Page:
Why, has not Creon honoured one of our brothers and dishonoured the other in the matter of their burial? Eteocles, they say, in accordance with justice and with custom he has hidden beneath the earth, honoured among the dead below. But as for the unhappy corpse of Polynices, they say it has been proclaimed to the citizens that none shall conceal it in a grave or lament for it, but that they should leave it unwept for, unburied, a rich treasure house for birds as they look out for food. This is the proclamation which they say the good Creon has made to you and me—yes, I count myself also—and he is coming this way to make the proclamation clear to those who do not know of it. He is not treating the matter as unimportant, but for anyone who does any of these things death in the city is ordained, by stoning at the people’s hand. There you have the way things stand, and you will soon show whether your nature is noble or you are the cowardly descendant of valiant ancestors. (tr. Hugh Lloyd-Jones)

Nomos

Τό τ’ ἔπειτα καὶ τὸ μέλλον
καὶ τὸ πρὶν ἐπαρκέσει
νόμος ὅδ’· οὐδέν’ ἕρπει
θνατῶν βίοτος πάμπολυς ἐκτὸς ἄτας.
(Sophocles, Ant. 611-614)

For present, future and past this law shall suffice: to none among mortals shall great wealth come without disaster. (tr. Hugh Lloyd-Jones)

Peronas

oedipus-rex

Λυσσῶντι δ᾽ αὐτῷ δαιμόνων δείκνυσί τις·
οὐδεὶς γὰρ ἀνδρῶν, οἳ παρῆμεν ἐγγύθεν.
δεινὸν δ᾽ ἀύσας ὡς ὑφ᾽ ἡγητοῦ τινος
πύλαις διπλαῖς ἐνήλατ᾽, ἐκ δὲ πυθμένων
ἔκλινε κοῖλα κλῇθρα κἀμπίπτει στέγῃ.
οὗ δὴ κρεμαστὴν τὴν γυναῖκ᾽ εἰσείδομεν,
πλεκταῖσιν αἰώραισιν ἐμπεπλεγμένην.
ὁ δ᾽ ὡς ὁρᾷ νιν, δεινὰ βρυχηθεὶς τάλας,
χαλᾷ κρεμαστὴν ἀρτάνην. ἐπεὶ δὲ γῇ
ἔκειτο τλήμων, δεινά γ᾽ ἦν τἀνθένδ᾽ ὁρᾶν.
ἀποσπάσας γὰρ εἱμάτων χρυσηλάτους
περόνας ἀπ᾽ αὐτῆς, αἷσιν ἐξεστέλλετο,
ἄρας ἔπαισεν ἄρθρα τῶν αὑτοῦ κύκλων,
αὐδῶν τοιαῦθ᾽, ὁθούνεκ᾽ οὐκ ὄψοιντό νιν
οὔθ᾽ οἷ᾽ ἔπασχεν οὔθ᾽ ὁποῖ᾽ ἔδρα κακά,
ἀλλ᾽ ἐν σκότῳ τὸ λοιπὸν οὓς μὲν οὐκ ἔδει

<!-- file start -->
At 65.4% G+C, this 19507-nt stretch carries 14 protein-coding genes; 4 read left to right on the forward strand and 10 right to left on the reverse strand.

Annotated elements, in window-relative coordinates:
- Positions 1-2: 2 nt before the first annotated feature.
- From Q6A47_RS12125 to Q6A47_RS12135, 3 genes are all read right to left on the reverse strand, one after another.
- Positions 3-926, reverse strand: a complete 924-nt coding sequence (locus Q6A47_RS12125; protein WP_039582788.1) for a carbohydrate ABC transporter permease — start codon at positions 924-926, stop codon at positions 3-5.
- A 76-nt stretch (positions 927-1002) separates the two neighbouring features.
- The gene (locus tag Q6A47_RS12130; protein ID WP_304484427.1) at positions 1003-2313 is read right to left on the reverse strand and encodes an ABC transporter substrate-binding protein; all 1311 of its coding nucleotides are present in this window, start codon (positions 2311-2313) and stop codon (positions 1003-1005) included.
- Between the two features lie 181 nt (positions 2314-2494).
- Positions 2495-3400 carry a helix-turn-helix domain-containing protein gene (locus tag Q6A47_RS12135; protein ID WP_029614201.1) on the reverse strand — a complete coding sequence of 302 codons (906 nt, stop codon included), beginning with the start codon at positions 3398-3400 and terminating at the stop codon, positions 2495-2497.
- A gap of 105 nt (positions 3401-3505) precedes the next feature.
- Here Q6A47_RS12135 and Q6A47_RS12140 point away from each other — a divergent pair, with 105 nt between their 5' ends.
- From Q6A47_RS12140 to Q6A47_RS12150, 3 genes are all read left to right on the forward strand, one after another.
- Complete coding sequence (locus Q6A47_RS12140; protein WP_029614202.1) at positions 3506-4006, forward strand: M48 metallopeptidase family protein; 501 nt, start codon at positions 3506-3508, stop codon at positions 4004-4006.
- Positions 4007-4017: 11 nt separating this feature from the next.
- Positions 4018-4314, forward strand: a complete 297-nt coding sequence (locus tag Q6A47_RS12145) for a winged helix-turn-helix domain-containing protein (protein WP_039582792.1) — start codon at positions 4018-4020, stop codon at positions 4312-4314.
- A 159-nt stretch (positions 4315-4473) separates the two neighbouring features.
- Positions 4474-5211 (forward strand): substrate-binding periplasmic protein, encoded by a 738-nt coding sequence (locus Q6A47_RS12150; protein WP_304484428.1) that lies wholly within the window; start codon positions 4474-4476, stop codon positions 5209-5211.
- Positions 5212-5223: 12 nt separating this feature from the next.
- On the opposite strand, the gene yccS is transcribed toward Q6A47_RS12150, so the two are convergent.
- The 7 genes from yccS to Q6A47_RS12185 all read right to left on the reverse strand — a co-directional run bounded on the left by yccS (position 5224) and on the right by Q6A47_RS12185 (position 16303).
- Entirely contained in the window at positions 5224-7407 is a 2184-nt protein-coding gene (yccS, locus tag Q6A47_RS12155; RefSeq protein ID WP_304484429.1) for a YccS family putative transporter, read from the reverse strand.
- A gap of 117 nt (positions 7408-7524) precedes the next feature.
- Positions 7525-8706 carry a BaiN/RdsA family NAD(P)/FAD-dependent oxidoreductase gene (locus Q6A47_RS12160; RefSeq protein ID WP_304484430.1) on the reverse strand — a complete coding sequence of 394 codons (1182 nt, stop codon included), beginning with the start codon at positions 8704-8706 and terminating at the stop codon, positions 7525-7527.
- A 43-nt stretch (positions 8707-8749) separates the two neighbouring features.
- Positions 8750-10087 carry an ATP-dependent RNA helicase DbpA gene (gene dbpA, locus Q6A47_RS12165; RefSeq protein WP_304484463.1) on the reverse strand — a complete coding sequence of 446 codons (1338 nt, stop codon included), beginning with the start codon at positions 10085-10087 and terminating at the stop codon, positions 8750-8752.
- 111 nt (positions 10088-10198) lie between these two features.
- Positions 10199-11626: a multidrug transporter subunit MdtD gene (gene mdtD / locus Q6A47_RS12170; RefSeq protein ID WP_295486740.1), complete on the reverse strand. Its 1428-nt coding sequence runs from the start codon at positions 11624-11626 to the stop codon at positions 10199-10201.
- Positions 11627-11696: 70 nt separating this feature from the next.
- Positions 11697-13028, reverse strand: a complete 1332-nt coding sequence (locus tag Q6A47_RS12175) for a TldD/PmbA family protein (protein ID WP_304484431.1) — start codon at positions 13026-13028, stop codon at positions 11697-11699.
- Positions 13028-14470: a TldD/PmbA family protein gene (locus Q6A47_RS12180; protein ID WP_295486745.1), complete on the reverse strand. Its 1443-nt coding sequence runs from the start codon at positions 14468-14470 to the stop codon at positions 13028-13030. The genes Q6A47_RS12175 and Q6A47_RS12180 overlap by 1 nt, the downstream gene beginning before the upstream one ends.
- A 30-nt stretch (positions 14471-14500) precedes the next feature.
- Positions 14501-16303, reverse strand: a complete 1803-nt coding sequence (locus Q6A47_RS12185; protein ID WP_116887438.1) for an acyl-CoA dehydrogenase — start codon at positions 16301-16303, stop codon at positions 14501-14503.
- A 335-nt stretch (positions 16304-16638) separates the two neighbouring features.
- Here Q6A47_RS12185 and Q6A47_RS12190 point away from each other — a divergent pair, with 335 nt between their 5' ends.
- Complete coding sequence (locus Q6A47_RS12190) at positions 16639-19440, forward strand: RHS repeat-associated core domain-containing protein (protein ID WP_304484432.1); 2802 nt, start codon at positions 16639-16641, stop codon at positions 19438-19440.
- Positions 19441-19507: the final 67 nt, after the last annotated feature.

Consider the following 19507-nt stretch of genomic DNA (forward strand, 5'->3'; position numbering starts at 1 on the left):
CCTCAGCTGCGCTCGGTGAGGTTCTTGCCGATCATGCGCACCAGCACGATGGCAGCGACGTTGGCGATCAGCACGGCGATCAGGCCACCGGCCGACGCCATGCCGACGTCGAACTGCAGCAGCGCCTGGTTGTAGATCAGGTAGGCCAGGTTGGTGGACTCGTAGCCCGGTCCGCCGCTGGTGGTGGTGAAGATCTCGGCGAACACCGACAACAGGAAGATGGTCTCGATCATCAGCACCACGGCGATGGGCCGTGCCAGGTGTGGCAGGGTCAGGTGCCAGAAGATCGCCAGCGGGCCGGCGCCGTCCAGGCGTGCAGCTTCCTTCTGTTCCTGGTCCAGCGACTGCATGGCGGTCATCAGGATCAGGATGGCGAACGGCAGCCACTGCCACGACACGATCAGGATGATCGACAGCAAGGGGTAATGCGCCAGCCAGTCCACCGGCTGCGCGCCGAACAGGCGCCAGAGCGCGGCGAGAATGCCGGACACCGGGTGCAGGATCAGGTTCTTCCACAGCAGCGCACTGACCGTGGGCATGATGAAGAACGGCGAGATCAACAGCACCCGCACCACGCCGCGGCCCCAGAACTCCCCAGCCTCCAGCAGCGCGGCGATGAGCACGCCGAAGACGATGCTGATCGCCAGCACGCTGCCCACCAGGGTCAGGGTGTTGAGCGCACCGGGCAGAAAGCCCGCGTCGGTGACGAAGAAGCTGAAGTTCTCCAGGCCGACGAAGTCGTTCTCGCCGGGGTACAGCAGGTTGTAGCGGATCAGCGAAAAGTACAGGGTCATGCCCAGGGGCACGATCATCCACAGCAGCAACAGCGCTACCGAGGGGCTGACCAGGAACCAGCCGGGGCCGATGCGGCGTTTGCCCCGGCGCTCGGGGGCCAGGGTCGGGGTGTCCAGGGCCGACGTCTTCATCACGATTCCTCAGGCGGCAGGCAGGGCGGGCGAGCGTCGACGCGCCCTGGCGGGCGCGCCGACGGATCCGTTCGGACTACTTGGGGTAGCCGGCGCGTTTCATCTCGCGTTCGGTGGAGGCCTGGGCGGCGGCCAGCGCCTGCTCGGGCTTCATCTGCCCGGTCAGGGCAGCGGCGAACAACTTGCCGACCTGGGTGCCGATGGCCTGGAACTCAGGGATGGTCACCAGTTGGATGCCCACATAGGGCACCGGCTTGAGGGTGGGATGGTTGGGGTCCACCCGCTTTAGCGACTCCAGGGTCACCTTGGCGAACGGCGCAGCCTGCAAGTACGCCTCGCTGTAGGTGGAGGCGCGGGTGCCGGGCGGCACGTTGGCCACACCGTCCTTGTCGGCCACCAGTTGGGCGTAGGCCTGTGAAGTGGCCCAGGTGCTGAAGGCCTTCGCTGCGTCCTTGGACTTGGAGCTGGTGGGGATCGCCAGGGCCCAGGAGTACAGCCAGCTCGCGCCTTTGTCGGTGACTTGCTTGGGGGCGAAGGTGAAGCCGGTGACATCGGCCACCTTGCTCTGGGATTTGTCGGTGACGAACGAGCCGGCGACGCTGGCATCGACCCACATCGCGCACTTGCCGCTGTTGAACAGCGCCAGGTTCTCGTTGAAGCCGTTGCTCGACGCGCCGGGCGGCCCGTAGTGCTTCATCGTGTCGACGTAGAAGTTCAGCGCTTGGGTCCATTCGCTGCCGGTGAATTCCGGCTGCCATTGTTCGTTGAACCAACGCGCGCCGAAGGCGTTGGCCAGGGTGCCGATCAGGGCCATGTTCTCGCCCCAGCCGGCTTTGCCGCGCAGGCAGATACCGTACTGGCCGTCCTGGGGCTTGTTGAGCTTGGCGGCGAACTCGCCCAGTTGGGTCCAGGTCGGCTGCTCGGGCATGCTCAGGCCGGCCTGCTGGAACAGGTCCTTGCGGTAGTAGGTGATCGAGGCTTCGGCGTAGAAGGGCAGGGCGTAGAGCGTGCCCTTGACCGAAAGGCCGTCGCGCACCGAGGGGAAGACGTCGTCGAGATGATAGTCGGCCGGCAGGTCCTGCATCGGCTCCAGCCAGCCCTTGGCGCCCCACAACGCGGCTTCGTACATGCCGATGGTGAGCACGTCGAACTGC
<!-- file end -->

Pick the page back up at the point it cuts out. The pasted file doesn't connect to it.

ὀψοίαθ᾽, οὓς δ᾽ ἔχρῃζεν οὐ γνωσοίατο.
τοιαῦτ᾽ ἐφυμνῶν πολλάκις τε κοὐχ ἅπαξ
ἤρασσ᾽ ἐπαίρων βλέφαρα. φοίνιαι δ᾽ ὁμοῦ
γλῆναι γένει᾽ ἔτεγγον, οὐδ᾽ ἀνίεσαν.
(Sophocles, Oed. Rex 1258-1277)

And in his fury some god showed her to him; it was none of us men who stood nearby. And with a dreadful cry, as though someone were guiding him he rushed at the double doors, forced the bolts inward from their sockets and fell into the room. There we saw the woman hanging, her neck tied in a twisted noose. And when he saw her, with a fearful roar, poor man, he untied the knot from which she hung; and when the unhappy woman lay upon the ground, what we saw next was terrible. For he broke off the golden pins from her raiment, with which she was adorned, and lifting up his eyes struck them, uttering such words as these: that they should not see his dread sufferings or his dread actions, but in the future they should see in darkness those they never should have seen, and fail to recognise those he wished to know. Repeating such words as these he lifted up his eyes and not once but many times struck them; the bleeding eyeballs soaked his cheeks, and did not cease to drip. (tr. Hugh Lloyd-Jones)

Theatos

alter_med_ajax_selvmord_1

[ΧΟΡΟΣ. ΤΕΚΜΗΣΣΑ]

ΧΟΡ. Πᾷ πᾷ
κεῖται ὁ δυστράπελος
δυσώνυμος Αἴας;
ΤΕΚ. οὔτοι θεατός· ἀλλά νιν περιπτυχεῖ
φάρει καλύψω τῷδε παμπήδην, ἐπεὶ
οὐδεὶς ἂν ὅστις καὶ φίλος τλαίη βλέπειν
φυσῶντ’ ἄνω πρὸς ῥῖνας ἔκ τε φοινίας
πληγῆς μελανθὲν αἷμ’ ἀπ’ οἰείας σφαγῆς.

(Sophocles, Ajax 913-919)

[CHORUS. TECMESSA]

CHO. Where, where lies the unmanageable Ajax of ill-omened name?
TEC. He must not be looked upon! I shall cover him completely with this cloak folded about him, since none that was a friend could bear to look upon him spurting blood upwards to his nostrils, and the black gore from the deadly wound inflicted by self-slaughter.
(tr. Hugh Lloyd-Jones)